1784 Anderson Antique Print Coastal Views of French Polynesia & Tonga Isles - Cook 1st Voyage 1769

Cartographer : Captain James Cook

  • Title : Views: Sir Charles Saunders Island : latitude 172̊8 south, longitude 1502 4 west of London; Osnaburg Island : latitude 175 1 south, long. 1470̊0 west; Boscawens Island : latitude 1550 south, long. 1743̊0; Adml. Keppels Island : latitude 1555 south, longitude 1743̊3 west of London; Wallis Island : latitude 13118 south, longitude 1762̊0 west of London.
  • Ref #:  21594
  • Size: 13 1/2in x 9 1/2in (345mm x 240mm)
  • Date : 1784
  • Condition: (A+) Fine Condition

This fine original copper-plate engraved antique print of five topographical views - perspectives taken from the deck of Captain Cooks Ship The Endeavour, during his 1st Voyage of Discovery in 1769 - of five coastal profiles of islands in or around the Tonga Islands group was published in George Andersons 1784 edition of A Collection of voyages round the world : performed by royal authority : containing a complete historical account of Captain Cooks first, second, third and last voyages, undertaken for making new discoveries, &c. ... published by Alexander Hogg, London 1784.

The five coastal topographical views from The Endeavour in order of title;
1. Sir Charles Saunder - Maiao in the Windward Islands of the Society Islands (French Polynesia)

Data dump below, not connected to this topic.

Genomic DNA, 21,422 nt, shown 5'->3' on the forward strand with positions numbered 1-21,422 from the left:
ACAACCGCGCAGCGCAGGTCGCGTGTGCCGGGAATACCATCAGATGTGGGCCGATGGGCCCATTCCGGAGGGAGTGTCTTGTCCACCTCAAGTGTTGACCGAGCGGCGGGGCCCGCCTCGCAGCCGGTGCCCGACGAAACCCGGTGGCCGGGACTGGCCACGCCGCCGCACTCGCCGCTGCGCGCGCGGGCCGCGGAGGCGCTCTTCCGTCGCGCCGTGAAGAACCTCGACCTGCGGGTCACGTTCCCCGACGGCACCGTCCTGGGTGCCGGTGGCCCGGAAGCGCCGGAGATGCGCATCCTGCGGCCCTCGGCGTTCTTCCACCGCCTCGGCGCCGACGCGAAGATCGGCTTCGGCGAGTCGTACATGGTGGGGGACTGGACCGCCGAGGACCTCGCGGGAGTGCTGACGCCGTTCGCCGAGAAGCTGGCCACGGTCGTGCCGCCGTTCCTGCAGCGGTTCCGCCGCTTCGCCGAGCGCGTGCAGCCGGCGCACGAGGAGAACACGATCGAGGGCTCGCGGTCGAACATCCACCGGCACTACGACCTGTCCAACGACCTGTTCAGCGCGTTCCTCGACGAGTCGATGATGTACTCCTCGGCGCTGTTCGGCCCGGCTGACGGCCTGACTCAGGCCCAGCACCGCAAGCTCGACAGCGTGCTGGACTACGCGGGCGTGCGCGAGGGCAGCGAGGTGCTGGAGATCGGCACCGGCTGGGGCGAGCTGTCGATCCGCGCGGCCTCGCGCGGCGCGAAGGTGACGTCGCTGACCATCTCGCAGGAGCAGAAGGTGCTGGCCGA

2. Isle Osnabrug - Mehetia in the Society Islands (French Polynesia) in the vicinity of Wallis Island.
3. Isle Boscawen - Niuatoputapu.
4. Isle de l Admiral Keppel - Tafahi.
5. Wallis Island in the Wallis and Futuna Island group.

General Definitions:
Paper thickness and quality: - Heavy and stable
Paper color : - off white
Age of map color: - Early
Colors used: - Green
General color appearance: - Authentic
Paper size: - 13 1/2in x 9 1/2in (345mm x 240mm)
Plate size: - 13 1/2in x 9 1/2in (345mm x 240mm)
Margins: - Min 1/2in (12mm)

Margins: - None
Plate area: - None
Verso: - None

Mai ao is an 8.8 km2 island formation located 78 km southwest of Mo orea and one of the Windward Islands (French: Iles du Vent) in French Polynesia.

Mehetia or Meetia is a volcanic island in the Windward Islands, in the east of the Society Islands in French Polynesia. This island is a very young active stratovolcano 110 kilometres east of the Taiarapu Peninsula of Tahiti. It belongs to the Teahitia-Mehetia hotspot.

Niuatoputapu is a high island in the island nation of Tonga, Pacific Ocean, its highest point being at 157 m. Its name means sacred island. Older European names for the island are Traitors island or Keppel island.

Tafahi is a small island in the north of the Tonga archipelago, in fact closer to Savaii (Sāmoa) than the main islands of Tonga. It is only 9 km north-northeast away from Niuatoputapu

Wallis is a Polynesian island in the Pacific Ocean belonging to the French overseas collectivity of Wallis and Futuna. It lies north of Tonga, northeast of Fiji, east-northeast of the Hoorn islands, east of Fijis Rotuma, southeast of Tuvalu, southwest of Tokelau and west of Samoa.

Cooks First voyage (1768–71)
In 1766, the Admiralty engaged Cook to command a scientific voyage to the Pacific Ocean. The purpose of the voyage was to observe and record the transit of Venus across the Sun for the benefit of a Royal Society inquiry into a means of determining longitude. Cook, at the age of 39, was promoted to lieutenant to grant him sufficient status to take the command. For its part the Royal Society agreed that Cook would receive a one hundred guinea gratuity in addition to his Naval pay.